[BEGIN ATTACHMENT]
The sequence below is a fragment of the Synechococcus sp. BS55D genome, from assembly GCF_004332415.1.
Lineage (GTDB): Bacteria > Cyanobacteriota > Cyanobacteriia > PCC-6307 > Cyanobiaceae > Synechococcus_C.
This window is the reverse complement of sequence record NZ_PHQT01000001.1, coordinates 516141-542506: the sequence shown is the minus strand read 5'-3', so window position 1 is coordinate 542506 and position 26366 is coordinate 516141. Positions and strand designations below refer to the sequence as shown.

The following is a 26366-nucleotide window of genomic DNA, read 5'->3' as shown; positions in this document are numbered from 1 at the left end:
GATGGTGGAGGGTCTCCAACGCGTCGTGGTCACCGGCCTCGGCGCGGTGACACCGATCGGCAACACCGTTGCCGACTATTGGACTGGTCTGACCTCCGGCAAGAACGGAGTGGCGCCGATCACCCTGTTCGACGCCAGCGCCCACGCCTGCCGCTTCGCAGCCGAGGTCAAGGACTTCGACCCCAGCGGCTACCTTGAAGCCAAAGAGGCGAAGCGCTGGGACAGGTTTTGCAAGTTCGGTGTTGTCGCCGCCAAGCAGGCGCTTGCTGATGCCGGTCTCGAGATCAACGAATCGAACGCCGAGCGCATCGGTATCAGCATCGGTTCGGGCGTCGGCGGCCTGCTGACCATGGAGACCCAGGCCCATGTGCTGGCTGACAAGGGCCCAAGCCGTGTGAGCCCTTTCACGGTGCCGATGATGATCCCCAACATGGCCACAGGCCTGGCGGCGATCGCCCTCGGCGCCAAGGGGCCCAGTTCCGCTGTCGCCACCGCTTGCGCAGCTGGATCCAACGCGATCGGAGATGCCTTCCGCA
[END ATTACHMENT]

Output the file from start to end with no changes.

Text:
The sequence below is a fragment of the Synechococcus sp. BS55D genome, from assembly GCF_004332415.1.
Lineage (GTDB): Bacteria > Cyanobacteriota > Cyanobacteriia > PCC-6307 > Cyanobiaceae > Synechococcus_C.
This window is the reverse complement of sequence record NZ_PHQT01000001.1, coordinates 516141-542506: the sequence shown is the minus strand read 5'-3', so window position 1 is coordinate 542506 and position 26366 is coordinate 516141. Positions and strand designations below refer to the sequence as shown.

The following is a 26366-nucleotide window of genomic DNA, read 5'->3' as shown; positions in this document are numbered from 1 at the left end:
GATGGTGGAGGGTCTCCAACGCGTCGTGGTCACCGGCCTCGGCGCGGTGACACCGATCGGCAACACCGTTGCCGACTATTGGACTGGTCTGACCTCCGGCAAGAACGGAGTGGCGCCGATCACCCTGTTCGACGCCAGCGCCCACGCCTGCCGCTTCGCAGCCGAGGTCAAGGACTTCGACCCCAGCGGCTACCTTGAAGCCAAAGAGGCGAAGCGCTGGGACAGGTTTTGCAAGTTCGGTGTTGTCGCCGCCAAGCAGGCGCTTGCTGATGCCGGTCTCGAGATCAACGAATCGAACGCCGAGCGCATCGGTATCAGCATCGGTTCGGGCGTCGGCGGCCTGCTGACCATGGAGACCCAGGCCCATGTGCTGGCTGACAAGGGCCCAAGCCGTGTGAGCCCTTTCACGGTGCCGATGATGATCCCCAACATGGCCACAGGCCTGGCGGCGATCGCCCTCGGCGCCAAGGGGCCCAGTTCCGCTGTCGCCACCGCTTGCGCAGCTGGATCCAACGCGATCGGAGATGCCTTCCGCA